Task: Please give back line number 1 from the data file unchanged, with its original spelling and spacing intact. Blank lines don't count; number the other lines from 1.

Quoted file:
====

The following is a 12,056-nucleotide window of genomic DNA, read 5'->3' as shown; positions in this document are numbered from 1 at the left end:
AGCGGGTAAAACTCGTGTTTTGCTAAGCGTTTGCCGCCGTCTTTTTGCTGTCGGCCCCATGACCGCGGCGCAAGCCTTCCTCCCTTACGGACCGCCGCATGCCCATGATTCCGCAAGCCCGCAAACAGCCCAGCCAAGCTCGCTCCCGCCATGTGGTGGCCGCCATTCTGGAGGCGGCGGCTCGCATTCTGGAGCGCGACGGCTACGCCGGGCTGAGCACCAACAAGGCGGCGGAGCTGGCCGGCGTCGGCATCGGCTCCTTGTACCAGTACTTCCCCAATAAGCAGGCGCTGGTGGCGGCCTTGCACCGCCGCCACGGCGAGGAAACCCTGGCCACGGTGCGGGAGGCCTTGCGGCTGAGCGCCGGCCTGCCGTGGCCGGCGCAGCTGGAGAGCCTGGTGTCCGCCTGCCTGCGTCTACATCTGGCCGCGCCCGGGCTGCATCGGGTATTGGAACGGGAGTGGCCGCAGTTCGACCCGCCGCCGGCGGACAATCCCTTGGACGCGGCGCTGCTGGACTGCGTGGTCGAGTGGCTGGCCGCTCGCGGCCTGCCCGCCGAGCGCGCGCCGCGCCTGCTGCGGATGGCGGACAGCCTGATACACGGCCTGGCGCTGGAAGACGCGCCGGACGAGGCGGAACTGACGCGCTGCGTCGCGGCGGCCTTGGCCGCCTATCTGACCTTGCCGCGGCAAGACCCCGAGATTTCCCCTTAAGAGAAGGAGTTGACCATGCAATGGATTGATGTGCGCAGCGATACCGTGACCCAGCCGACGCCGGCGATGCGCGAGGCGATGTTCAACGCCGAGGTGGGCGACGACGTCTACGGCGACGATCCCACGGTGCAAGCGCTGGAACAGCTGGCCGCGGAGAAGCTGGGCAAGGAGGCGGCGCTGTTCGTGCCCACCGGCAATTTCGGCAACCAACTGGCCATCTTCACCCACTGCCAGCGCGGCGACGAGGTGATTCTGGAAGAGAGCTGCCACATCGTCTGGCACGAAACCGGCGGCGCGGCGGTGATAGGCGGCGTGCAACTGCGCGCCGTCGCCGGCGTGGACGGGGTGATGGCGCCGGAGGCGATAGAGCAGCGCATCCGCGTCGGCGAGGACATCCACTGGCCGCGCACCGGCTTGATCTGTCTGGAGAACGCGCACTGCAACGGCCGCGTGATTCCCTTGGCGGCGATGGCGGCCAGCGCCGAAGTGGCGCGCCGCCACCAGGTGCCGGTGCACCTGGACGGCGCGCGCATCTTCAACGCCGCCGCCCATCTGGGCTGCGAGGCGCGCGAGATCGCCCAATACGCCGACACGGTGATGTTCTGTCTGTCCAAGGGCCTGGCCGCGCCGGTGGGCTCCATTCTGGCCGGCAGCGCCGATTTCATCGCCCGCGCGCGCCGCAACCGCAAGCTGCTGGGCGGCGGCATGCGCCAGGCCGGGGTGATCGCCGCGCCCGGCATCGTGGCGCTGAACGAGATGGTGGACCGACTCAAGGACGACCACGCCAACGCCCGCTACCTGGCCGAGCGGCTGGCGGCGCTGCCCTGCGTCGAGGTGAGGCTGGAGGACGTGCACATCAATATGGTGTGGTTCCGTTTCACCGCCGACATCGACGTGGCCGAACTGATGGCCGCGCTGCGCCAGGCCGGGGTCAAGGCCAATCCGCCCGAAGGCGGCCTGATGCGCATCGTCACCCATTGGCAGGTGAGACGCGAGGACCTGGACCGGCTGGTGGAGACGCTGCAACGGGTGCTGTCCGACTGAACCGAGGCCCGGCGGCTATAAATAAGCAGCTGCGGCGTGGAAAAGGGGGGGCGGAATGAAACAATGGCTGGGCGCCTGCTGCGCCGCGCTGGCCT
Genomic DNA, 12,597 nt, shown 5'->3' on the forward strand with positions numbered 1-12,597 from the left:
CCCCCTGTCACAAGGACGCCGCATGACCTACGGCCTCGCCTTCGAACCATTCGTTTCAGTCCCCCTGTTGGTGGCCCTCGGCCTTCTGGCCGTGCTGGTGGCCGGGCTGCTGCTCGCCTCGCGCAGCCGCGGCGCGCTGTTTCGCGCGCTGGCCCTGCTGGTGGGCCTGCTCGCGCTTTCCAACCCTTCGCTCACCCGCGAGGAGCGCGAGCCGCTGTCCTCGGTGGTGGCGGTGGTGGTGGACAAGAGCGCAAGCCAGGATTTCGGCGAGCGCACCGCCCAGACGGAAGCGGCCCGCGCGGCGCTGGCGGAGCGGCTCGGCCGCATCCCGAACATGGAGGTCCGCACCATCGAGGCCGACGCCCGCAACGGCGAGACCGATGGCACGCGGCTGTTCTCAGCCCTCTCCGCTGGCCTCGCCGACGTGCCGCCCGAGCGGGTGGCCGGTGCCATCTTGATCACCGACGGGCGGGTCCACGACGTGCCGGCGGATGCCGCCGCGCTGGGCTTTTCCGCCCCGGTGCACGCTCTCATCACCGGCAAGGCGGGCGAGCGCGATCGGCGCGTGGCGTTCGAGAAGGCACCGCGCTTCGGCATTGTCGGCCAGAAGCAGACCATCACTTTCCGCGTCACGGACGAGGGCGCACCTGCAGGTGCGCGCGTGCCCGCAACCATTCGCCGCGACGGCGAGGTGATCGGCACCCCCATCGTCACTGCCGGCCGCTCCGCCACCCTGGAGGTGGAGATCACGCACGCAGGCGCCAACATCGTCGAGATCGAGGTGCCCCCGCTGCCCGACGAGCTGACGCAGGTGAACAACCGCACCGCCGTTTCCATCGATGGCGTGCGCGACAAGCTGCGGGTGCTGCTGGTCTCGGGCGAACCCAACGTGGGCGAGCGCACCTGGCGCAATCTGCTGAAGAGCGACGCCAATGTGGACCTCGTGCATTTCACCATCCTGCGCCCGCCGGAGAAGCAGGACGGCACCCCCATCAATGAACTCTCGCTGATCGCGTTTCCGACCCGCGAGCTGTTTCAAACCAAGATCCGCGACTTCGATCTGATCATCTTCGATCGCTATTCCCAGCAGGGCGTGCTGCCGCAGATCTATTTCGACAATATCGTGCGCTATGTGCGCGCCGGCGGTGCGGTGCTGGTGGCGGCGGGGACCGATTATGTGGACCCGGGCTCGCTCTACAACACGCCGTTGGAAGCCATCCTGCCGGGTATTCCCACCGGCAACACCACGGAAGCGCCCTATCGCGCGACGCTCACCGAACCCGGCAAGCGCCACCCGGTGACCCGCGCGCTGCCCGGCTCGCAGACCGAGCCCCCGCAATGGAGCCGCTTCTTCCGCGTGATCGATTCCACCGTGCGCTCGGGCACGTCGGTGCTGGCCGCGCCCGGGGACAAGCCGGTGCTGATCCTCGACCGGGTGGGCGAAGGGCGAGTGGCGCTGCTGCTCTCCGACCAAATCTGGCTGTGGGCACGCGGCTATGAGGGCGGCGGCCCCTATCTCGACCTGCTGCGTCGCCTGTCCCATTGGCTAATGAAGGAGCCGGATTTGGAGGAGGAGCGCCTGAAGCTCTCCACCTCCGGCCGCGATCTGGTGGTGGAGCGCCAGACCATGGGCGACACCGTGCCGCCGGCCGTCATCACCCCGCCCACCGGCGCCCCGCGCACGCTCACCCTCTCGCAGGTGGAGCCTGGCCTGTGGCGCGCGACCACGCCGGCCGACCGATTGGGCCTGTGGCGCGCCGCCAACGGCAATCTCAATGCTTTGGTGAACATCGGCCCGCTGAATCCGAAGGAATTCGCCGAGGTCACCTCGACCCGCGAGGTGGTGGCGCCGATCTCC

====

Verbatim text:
The following is a 12,056-nucleotide window of genomic DNA, read 5'->3' as shown; positions in this document are numbered from 1 at the left end: